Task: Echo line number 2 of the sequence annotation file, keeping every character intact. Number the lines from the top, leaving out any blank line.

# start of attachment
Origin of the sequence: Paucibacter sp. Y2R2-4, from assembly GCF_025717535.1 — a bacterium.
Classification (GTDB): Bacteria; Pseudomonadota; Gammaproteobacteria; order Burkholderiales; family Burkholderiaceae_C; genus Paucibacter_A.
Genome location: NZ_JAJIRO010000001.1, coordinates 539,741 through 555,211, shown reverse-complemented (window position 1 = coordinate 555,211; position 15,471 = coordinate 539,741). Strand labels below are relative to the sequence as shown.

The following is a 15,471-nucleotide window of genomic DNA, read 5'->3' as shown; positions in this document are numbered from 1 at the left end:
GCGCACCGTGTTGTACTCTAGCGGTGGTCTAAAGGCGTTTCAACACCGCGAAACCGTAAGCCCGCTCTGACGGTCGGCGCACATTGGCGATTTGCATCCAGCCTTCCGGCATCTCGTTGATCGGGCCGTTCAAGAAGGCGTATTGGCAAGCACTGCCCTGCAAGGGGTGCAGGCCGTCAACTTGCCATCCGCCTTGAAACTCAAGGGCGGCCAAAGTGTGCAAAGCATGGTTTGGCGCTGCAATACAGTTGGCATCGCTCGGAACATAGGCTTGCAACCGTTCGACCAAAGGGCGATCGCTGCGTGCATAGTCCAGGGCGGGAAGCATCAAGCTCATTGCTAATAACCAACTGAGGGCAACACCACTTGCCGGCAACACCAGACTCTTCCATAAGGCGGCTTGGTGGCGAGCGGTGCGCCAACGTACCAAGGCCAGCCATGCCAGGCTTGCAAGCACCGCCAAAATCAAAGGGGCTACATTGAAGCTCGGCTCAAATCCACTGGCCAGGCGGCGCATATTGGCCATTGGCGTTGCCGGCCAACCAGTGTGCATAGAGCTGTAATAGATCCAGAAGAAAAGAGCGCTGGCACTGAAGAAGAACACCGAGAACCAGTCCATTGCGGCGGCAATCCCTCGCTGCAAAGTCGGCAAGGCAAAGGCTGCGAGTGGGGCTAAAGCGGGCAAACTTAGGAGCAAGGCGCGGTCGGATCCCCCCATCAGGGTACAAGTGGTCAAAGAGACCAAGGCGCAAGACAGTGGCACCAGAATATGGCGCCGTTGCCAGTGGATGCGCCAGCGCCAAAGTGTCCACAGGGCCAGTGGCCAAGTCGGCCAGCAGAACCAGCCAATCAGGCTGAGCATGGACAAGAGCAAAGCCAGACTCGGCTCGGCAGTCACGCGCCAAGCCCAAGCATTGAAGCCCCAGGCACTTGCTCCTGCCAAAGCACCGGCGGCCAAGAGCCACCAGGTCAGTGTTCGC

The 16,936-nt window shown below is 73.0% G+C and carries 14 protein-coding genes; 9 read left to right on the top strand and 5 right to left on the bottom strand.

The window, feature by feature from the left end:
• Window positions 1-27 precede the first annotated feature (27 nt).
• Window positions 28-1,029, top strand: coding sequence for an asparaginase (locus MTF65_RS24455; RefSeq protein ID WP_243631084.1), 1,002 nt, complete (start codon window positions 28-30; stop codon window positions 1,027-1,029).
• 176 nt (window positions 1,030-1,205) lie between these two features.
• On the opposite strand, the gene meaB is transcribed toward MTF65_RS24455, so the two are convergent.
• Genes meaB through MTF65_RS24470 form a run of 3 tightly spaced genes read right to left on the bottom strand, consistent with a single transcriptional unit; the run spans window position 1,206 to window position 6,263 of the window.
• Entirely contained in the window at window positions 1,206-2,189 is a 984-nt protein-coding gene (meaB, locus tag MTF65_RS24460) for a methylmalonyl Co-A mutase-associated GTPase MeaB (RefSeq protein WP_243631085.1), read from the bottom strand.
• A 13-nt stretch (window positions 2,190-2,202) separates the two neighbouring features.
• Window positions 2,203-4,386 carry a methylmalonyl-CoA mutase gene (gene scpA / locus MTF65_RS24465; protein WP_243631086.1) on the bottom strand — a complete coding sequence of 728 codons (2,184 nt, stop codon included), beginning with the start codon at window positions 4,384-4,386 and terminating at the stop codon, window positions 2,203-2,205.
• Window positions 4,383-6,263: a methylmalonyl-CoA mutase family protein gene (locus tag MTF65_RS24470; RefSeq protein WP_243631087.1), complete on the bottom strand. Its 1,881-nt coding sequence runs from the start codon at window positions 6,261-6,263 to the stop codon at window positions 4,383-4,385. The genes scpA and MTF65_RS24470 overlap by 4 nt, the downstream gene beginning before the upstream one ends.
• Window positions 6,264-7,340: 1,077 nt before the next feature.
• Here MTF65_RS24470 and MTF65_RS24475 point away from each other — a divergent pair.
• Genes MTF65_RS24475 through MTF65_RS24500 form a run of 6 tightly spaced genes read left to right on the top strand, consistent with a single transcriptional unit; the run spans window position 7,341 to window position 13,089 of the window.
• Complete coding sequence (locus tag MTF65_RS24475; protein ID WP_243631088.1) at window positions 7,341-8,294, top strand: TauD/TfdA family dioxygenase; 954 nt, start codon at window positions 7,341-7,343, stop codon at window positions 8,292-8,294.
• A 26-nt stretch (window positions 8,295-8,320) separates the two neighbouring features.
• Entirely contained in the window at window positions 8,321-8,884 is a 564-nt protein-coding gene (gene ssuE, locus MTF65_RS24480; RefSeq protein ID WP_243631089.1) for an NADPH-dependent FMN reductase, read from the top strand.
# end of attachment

Classification (GTDB): Bacteria; Pseudomonadota; Gammaproteobacteria; order Burkholderiales; family Burkholderiaceae_C; genus Paucibacter_A.